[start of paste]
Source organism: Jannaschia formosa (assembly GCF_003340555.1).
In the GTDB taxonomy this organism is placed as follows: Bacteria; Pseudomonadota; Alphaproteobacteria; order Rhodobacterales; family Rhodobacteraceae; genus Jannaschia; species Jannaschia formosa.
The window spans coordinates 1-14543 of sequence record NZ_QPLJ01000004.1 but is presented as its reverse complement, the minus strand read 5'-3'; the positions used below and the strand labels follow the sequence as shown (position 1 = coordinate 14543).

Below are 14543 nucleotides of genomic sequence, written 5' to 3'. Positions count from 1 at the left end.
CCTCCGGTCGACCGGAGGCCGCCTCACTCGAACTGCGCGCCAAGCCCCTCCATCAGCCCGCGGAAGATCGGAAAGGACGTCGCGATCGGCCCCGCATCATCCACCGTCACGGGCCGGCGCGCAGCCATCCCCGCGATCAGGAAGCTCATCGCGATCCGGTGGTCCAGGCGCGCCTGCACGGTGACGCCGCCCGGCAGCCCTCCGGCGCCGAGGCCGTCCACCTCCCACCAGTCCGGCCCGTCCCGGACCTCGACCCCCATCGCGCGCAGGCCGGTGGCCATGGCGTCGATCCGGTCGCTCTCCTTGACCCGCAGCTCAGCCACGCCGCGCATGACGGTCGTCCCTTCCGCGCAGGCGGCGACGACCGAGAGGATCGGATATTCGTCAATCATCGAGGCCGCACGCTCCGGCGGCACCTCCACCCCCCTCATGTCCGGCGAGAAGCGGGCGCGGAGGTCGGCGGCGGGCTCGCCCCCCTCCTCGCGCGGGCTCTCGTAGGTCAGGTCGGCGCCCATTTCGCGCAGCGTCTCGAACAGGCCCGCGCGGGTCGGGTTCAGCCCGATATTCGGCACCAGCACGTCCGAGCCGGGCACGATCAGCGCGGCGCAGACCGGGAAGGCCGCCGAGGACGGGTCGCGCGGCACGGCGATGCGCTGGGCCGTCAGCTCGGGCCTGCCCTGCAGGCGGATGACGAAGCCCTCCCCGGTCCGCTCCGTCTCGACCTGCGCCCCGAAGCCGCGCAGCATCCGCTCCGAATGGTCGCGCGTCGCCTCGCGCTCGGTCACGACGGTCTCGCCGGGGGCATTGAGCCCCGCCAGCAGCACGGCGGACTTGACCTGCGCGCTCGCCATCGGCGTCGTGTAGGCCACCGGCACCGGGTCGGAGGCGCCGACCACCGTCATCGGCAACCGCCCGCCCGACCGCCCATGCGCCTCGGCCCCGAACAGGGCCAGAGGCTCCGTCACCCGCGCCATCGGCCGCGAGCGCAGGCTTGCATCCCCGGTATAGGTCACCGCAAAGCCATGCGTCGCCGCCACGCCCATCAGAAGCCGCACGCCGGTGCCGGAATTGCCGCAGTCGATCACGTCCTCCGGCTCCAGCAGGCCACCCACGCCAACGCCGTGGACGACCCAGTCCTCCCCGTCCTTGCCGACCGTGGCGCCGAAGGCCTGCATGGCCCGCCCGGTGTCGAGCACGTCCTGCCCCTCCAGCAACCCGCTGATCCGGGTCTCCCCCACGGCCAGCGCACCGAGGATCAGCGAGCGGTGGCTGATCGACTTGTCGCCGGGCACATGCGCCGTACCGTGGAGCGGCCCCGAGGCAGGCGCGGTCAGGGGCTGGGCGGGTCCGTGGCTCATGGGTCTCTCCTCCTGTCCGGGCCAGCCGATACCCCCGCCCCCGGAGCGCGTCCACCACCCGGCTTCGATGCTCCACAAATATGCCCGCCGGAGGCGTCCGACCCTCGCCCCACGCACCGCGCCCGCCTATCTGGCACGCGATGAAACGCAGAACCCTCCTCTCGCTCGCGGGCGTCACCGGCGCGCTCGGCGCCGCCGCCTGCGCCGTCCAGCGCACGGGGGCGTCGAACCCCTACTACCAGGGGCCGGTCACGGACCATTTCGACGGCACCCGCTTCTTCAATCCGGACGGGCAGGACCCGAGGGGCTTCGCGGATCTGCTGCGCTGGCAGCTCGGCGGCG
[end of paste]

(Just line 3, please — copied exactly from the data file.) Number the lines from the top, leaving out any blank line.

The window spans coordinates 1-14543 of sequence record NZ_QPLJ01000004.1 but is presented as its reverse complement, the minus strand read 5'-3'; the positions used below and the strand labels follow the sequence as shown (position 1 = coordinate 14543).